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Advice: Peter Silver on Tasting

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Capn Jimbo
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Joined: 11 Dec 2006
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PostPosted: Sun Apr 10, 2011 4:44 am    Post subject: Advice: Peter Silver on Tasting Reply with quote


Sue Sea and I are real students of tasting. We've collected great numbers of tasting wheels, books and researched advice. Although the wacky world of rum has never really concerned itself with these things, the truly noble spirits of wine and whisky have done so.

I speak of terrific tasters and teachers like Dave Broom, Ralfy and the "boys over at Malt Maniacs. There are others. Rum tasters can learn a lot from these real experts, as both rum and whisky share many of the same aromas and flavors. With that in mind, I give you Peter Silver of the Maniacs:

"The easiest scent to detect is smokiness. If a malt has it, it can overpower all the other flavors in it, and you may not find any other flavors. This can be sensed as any kind of smoke, whether it manifests itself as smoked salmon or a fireplace: medicinal, iodine, peaty or phenolic (coal tar smell)."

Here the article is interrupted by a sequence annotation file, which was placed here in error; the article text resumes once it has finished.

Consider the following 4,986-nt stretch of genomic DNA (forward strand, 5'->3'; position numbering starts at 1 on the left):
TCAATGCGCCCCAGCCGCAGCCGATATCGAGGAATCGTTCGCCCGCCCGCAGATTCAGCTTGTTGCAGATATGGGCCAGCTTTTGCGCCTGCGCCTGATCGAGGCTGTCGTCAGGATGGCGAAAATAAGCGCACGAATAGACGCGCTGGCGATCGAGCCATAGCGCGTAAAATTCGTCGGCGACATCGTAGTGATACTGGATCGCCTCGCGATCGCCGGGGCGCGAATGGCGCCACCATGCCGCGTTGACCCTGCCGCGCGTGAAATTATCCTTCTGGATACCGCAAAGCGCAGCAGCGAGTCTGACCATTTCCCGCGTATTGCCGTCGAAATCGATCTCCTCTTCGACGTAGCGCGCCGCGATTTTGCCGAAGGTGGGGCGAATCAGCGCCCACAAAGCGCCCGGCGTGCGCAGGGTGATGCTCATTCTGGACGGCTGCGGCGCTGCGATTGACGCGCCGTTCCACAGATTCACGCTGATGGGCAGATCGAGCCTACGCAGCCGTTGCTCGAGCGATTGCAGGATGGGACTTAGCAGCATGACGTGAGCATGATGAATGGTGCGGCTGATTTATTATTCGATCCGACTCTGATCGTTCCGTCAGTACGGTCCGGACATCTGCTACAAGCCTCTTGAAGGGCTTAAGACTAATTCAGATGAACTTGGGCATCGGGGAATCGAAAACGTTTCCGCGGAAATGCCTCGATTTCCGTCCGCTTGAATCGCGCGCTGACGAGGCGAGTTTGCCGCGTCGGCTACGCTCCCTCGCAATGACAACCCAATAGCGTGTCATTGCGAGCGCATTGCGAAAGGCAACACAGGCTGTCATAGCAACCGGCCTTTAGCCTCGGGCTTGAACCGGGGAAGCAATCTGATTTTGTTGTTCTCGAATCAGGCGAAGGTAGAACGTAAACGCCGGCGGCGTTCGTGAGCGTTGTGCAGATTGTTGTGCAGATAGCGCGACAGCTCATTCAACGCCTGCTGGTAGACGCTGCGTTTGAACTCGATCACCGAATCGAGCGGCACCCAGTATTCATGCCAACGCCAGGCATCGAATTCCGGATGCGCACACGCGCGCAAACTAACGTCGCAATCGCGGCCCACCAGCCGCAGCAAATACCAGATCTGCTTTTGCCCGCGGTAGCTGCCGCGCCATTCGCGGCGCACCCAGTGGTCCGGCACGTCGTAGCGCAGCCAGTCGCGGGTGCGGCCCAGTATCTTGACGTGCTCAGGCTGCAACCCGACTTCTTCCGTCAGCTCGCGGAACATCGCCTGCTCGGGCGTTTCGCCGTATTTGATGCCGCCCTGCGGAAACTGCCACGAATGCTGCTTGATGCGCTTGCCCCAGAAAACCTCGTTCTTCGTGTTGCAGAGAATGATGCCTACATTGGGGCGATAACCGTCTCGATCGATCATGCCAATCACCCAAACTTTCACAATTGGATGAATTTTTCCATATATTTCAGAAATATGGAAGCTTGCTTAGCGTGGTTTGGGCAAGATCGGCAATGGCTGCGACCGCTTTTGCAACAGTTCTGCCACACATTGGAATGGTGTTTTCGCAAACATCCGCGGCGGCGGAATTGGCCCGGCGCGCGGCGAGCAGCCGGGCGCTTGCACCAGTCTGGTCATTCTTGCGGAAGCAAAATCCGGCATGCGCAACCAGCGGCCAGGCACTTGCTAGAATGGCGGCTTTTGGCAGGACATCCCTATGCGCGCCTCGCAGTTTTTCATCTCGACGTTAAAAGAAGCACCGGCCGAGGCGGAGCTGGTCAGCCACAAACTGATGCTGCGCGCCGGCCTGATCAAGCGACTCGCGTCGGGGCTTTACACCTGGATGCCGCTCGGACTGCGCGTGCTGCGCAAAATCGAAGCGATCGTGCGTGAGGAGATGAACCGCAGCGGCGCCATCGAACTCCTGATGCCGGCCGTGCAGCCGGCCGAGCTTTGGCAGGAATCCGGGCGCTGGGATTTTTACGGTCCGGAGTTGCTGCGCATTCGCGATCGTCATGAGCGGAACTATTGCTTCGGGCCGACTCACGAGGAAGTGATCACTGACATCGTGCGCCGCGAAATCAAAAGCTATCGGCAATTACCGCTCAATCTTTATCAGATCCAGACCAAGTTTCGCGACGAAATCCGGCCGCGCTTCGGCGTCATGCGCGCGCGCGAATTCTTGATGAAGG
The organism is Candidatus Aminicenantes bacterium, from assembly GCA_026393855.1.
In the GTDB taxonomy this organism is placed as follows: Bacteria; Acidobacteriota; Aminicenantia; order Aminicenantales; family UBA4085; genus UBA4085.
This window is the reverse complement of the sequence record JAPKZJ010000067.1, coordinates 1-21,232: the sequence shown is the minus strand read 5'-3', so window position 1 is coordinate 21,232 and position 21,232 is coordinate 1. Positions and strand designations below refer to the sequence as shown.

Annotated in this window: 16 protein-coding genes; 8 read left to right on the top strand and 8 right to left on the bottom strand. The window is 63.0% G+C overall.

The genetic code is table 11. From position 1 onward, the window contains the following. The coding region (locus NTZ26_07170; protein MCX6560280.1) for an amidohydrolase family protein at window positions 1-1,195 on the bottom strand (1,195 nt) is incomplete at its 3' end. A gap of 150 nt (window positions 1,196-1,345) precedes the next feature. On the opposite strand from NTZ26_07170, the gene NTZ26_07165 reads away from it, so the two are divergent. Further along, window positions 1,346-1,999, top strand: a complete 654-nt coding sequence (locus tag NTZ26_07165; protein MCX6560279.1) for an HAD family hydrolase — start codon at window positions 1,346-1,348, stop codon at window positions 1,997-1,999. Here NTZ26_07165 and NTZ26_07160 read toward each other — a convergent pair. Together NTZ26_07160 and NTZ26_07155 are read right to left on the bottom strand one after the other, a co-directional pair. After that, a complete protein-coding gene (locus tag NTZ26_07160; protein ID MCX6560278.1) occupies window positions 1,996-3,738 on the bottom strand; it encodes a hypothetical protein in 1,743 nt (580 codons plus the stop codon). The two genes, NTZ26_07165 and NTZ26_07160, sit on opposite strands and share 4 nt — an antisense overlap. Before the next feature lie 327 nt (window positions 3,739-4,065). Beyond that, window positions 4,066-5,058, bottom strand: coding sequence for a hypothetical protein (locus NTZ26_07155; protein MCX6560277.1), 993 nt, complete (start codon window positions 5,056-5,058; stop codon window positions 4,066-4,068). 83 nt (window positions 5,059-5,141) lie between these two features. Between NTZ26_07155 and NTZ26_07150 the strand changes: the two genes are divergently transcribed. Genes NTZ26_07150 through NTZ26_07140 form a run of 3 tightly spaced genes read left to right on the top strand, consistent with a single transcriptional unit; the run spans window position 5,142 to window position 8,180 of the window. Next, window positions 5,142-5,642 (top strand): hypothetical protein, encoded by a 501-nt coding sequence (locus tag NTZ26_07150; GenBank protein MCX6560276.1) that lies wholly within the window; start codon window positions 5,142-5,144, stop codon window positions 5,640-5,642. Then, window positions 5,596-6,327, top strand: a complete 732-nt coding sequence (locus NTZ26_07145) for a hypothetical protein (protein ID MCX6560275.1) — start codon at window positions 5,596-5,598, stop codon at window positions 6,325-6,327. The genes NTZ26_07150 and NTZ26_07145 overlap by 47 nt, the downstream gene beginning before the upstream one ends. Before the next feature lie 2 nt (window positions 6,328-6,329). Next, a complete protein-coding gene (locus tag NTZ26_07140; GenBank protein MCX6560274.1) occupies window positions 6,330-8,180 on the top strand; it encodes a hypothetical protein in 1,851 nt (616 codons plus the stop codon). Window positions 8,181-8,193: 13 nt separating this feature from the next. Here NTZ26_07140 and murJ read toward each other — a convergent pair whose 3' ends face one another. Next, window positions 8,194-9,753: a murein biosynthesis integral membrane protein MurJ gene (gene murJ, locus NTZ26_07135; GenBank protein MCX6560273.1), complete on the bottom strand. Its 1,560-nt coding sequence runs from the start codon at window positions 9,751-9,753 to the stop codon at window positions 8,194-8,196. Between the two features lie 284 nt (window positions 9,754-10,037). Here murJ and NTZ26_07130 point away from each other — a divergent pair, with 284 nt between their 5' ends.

"Fruit is also very commonly found, appearing as apples, pears, bananas, oranges, cherries, etcetera. They can be fresh fruit smells, taste like dried fruits, such as raisins, dried apricots or even stewed fruit like stewed apples, raspberry jam and marmalade."

"Vanilla appears in a great number of whiskies as well. It can be sensed as vanilla bean, toffee, caramel and butterscotch. Sherry is quite common note to experience due to sherry casking and finishes. It can be tasted as sherry, port, Madeira, brandy, burgundy or Chardonnay.

"Chocolate is one of my favorite things to find in a malt – it can be milk, dark, bitter, cream – any kind you like! Nutty is another possibility, with almonds, coconut, hazelnuts, marzipan and praline among those you can find. Floral scents can be heather, lilac, rose, geraniums, fresh cut grass, hay, even a barn!"

"Feinty characteristics can come from cuts of whisky that are not completely of the finest quality. These include tobacco, shoe polish, leather and plastic. Sulphury scents are rubber, pencil eraser, exhaust fumes, cabbage water and spent fireworks."

"And what about the technique?"

"First you need to be able to smell the whisky in order to taste it properly, for taste without smell is like having a bad cold – nothing tastes good. Bring the glass to your nose while opening your mouth slightly to keep you from anesthetizing your senses. If it burns your nose, add a few drops of bottled water (never tap water), swirl the whisky and try again. Many malts really open up and release aromas and flavors with the addition of the smallest amounts of water."

All of this is excellent advice and idiots would be well to pay close attention. Tasting is an acquired...

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